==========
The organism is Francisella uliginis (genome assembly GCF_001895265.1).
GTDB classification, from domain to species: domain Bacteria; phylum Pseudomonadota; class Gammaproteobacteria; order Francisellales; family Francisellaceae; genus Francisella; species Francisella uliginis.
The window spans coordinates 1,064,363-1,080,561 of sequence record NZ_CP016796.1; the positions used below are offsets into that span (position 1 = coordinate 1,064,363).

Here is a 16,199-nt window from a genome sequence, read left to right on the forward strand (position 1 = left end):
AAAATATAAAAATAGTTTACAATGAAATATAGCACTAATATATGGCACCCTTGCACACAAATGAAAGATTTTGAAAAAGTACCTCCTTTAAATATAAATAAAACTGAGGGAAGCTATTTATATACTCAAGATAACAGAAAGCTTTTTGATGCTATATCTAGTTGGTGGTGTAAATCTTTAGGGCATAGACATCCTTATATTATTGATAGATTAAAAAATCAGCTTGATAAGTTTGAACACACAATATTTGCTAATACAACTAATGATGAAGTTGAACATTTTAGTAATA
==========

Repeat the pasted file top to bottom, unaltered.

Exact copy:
The organism is Francisella uliginis (genome assembly GCF_001895265.1).
GTDB classification, from domain to species: domain Bacteria; phylum Pseudomonadota; class Gammaproteobacteria; order Francisellales; family Francisellaceae; genus Francisella; species Francisella uliginis.
The window spans coordinates 1,064,363-1,080,561 of sequence record NZ_CP016796.1; the positions used below are offsets into that span (position 1 = coordinate 1,064,363).

Here is a 16,199-nt window from a genome sequence, read left to right on the forward strand (position 1 = left end):
AAAATATAAAAATAGTTTACAATGAAATATAGCACTAATATATGGCACCCTTGCACACAAATGAAAGATTTTGAAAAAGTACCTCCTTTAAATATAAATAAAACTGAGGGAAGCTATTTATATACTCAAGATAACAGAAAGCTTTTTGATGCTATATCTAGTTGGTGGTGTAAATCTTTAGGGCATAGACATCCTTATATTATTGATAGATTAAAAAATCAGCTTGATAAGTTTGAACACACAATATTTGCTAATACAACTAATGATGAAGTTGAACATTTTAGTAATA